Begins at Dawson Creek, 882 km from Calgary.

The Alaska Highway has a bit of an interesting history and is a great bonus for Canada since the U.S. paid for its construction. The highway links the town of Dawson Creek, BC to with Fairbanks, Alaska and stretches through some of the most desolate and wild country in North America.

Prior to the 1940s there was no road that linked the towns in the north to the rest of North America. If you wanted to get to the gold mining towns of Yukon and Alaska you needed to take a boat north and then make your way inland using dog sleds. The U.S. planned, plotted and dreamed of having a road that linked the north to the rest of the continent, but it wasn’t until after the bombing of Pearl Harbour that the dream became a reality.

After the bombing of Pearl Harbour the U.S. realized that the great vast land to the north was also a great vast security risk and Roosevelt immediately gave the go ahead to build a road north. So, in 1942, the U.S. assembled some 11,000 soldiers and 7,500 civilians in Dawson Creek and in less than a year hacked out a road through the wilderness. They were known by locals as the American Army of Invasion and often appeared without any prior warning other than the noise the bulldozers made as they ripped apart the landscape.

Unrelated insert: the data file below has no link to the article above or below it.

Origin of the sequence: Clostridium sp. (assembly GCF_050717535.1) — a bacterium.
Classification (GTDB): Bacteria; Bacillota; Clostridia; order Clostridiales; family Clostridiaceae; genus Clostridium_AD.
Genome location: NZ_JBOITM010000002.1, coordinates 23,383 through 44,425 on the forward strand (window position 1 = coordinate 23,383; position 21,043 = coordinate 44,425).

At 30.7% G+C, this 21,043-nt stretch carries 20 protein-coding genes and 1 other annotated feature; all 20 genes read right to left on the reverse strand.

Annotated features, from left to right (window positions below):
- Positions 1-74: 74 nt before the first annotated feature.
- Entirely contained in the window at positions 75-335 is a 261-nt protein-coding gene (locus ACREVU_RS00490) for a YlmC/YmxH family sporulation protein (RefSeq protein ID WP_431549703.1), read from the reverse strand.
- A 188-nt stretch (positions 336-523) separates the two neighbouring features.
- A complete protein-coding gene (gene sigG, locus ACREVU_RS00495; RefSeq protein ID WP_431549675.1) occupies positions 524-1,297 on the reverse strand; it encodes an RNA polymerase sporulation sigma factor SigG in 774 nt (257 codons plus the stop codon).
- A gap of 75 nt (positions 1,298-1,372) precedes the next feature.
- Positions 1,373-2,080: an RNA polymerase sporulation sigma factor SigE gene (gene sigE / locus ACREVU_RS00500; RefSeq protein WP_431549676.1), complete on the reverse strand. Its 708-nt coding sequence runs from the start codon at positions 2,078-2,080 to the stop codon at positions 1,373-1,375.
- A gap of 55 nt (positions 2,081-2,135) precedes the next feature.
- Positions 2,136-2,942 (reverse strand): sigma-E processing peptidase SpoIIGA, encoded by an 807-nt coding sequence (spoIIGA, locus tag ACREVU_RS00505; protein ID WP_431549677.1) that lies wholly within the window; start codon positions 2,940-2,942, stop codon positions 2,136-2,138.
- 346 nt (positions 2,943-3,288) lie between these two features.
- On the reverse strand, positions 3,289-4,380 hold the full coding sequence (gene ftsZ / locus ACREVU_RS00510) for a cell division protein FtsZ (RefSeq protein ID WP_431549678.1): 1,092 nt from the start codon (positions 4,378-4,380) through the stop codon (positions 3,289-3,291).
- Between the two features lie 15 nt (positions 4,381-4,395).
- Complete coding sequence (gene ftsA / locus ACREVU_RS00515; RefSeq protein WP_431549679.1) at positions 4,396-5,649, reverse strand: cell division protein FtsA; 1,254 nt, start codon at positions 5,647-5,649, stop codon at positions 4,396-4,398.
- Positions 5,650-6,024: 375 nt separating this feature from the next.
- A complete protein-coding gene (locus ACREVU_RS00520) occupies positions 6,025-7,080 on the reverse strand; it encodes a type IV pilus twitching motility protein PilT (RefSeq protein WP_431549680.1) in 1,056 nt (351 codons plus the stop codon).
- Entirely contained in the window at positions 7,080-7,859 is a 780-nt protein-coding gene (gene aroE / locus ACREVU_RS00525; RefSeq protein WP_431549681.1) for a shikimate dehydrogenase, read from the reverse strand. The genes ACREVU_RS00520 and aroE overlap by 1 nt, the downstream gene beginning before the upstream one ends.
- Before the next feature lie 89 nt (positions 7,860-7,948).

The highway was really built by Black Americans. In 1942, the army still had a policy that didn’t allow Afro Americans to fight overseas, so these soldiers were sent north to “serve their country” by eking out a road through the wilderness. The job wasn’t easy for many reasons — obviously the cold, harsh and dangerous conditions made their job difficult. But also, discriminatory policies, racism and hostility made a bad situation worse. Even though they were poorly equipped and treated poorly, these soldiers proved their mettle and are a testimony to human strength. Because of their “training” in the North, many Afro Americans soldiers were sent overseas after the Alaska Highway project was over.

We hit Dawson Creek and the beginning of the highway in the early morning and drove straight through without stopping. The Alaska Highway has only two lanes and we were hoping to make some distance on it before the caravans of RVs came out.